Interview: Shawn Phillips, Contribution and Second Contribution and the unresolved trilogy

After college, when I began to seriously collect old LPs, one record I’d always see in the used record bins was Shawn Phillips’ Second Contribution (1971). The intriguing album cover features a long-haired Phillips dressed like a folk sorcerer, in a cape with his back to the camera, playing a 12-string guitar on some stretch of dry, cracked soil. Anyone that could play — not just strum — a 12-string guitar was someone I had to hear. Or did I?
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By Todd Whitesel

After college, when I began to seriously collect old LPs, one record I’d always see in the used record bins was Shawn Phillips’ Second Contribution (1971). The intriguing album cover features a long-haired Phillips dressed like a folk sorcerer, in a cape with his back to the camera, playing a 12-string guitar on some stretch of dry, cracked soil. Anyone that could play — not just strum — a 12-string guitar was someone I had to hear. Or did I?

Because I kept seeing the album, I figured it was some early ’70s throwaway and resisted buying it. After all, if it was so good, why was it being discarded by so many?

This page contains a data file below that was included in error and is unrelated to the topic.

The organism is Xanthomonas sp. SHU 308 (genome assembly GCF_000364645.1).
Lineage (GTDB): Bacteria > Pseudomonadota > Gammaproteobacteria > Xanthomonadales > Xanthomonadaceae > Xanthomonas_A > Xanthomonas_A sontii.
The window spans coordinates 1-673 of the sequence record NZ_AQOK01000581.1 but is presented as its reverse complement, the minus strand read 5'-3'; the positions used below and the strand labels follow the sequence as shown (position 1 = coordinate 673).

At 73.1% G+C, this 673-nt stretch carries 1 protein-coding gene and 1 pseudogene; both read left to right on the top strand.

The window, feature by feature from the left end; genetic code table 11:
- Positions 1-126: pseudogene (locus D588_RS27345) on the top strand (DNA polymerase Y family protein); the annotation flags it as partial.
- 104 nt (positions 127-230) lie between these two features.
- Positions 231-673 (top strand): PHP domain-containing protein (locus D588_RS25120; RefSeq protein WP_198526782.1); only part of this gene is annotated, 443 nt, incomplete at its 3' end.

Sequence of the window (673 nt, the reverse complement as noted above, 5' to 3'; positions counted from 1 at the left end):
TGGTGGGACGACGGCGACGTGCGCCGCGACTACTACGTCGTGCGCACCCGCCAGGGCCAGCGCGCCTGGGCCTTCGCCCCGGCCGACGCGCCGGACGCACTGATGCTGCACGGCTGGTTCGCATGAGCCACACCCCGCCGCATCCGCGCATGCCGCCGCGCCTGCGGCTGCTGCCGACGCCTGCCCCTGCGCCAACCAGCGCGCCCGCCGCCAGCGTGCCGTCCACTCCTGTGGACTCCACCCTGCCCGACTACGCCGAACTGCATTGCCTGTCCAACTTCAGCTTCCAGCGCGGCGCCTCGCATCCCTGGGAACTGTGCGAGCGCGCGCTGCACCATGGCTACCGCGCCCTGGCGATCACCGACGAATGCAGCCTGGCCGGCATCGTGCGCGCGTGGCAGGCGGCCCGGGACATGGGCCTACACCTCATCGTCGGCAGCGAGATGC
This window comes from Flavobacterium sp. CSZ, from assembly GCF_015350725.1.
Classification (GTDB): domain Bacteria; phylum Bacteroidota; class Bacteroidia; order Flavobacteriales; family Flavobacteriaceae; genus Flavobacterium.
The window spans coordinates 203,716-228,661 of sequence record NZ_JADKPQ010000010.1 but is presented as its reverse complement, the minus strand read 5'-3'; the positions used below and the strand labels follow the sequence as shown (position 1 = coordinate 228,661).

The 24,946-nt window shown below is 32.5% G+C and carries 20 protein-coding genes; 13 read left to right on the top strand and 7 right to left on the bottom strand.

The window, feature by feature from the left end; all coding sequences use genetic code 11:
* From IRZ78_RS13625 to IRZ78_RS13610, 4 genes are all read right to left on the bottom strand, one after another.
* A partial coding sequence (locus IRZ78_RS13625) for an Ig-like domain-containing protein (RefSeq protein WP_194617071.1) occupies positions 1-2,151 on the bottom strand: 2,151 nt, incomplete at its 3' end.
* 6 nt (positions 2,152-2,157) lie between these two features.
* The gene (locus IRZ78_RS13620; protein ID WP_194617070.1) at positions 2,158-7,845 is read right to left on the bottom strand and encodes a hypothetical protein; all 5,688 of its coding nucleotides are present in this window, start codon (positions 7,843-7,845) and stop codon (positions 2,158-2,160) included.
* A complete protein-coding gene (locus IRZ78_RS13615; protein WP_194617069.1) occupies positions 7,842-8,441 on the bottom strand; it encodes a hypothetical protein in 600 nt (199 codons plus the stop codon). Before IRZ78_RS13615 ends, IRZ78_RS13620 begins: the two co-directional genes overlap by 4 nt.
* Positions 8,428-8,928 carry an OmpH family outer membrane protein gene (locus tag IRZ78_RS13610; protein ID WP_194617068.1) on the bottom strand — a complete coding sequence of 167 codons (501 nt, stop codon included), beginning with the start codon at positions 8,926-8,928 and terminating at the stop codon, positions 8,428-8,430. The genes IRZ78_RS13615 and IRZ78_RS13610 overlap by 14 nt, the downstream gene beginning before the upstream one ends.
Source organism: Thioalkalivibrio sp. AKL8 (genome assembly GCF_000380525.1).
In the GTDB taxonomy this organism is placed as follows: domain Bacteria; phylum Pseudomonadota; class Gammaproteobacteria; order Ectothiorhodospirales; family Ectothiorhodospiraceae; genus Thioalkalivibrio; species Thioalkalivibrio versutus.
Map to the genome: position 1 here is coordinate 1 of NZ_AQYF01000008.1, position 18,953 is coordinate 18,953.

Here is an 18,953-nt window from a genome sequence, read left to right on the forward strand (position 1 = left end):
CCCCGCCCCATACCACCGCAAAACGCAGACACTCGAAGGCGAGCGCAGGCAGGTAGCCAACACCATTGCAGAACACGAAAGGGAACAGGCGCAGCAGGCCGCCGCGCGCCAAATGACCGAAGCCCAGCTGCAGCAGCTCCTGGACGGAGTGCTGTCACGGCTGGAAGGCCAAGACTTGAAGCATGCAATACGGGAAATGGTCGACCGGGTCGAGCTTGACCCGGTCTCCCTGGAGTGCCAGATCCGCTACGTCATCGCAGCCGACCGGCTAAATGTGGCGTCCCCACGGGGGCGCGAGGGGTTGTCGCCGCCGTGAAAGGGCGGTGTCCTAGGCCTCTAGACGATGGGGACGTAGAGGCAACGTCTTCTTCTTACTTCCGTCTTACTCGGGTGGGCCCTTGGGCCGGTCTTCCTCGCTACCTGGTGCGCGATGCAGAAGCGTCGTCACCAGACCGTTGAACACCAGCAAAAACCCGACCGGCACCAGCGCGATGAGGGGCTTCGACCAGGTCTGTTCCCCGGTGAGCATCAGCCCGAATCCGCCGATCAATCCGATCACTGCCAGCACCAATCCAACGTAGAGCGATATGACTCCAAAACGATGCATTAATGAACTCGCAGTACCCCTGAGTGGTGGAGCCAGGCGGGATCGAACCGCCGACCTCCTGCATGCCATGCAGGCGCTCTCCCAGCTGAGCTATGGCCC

When I finally purchased Second Contribution and listened to it, I was astonished. It’s an album of remarkable color, imagery, poetry and music. It seemed that Phillips had locked onto a muse that was part Bob Dylan, part Donovan, and part Sergei Prokofiev. It’s a partnership of classical, folk, jazz and rock — music without boundaries. Beginning with the opening “She Was Waiting For Her Mother At The Station In Torino And You Know I Love You Baby But It’s Getting Too Heavy To Laugh,” the first four songs flow together as an extended suite, setting a course over a mysterious musical landscape, punctuated by orchestral passages and flashes of rock and R&B.

And where many of Phillips’ singer/songwriter peers were only passable musicians, he could play six- and 12-string guitar and the sitar with skill, and his voice could travel across three full octaves.

So why didn’t Second Contribution blow the roof off the music world in 1971? And why, 35 years later, have so few people heard this album? I was determined to dig deeper and find out more about Second Contribution and Phillips’ like-named 1970 album, Contribution — another gem with stunning songs such as “Manhole Covered Wagon” and “Screamer For Phlyses.”

Phillips currently lives in South Africa. He is still writing and performing music, but a fondness for the Contribution albums remains with him along with a sense of regret for what might have been. There is also one more piece of the puzzle — a true “lost” classic.

Goldmine: What is the connection between Contribution and Second Contribution?

Shawn Phillips: The two albums, Contribution and Second Contribution, are inextricably intwined, as the material was all written in the same time period, when I was living in Positano, Italy, in a one-room apartment with 7-foot Gothic windows that overlooked the Mediterranean and faced the highest mountain in southern Italy. The only music within the sphere of my consciousness was the Italian form of the Shenai [a north Indian oboe] and a tambourine, played by two gentlemen with great dissonance, who came around at Christmastime to liberate some money from the various households.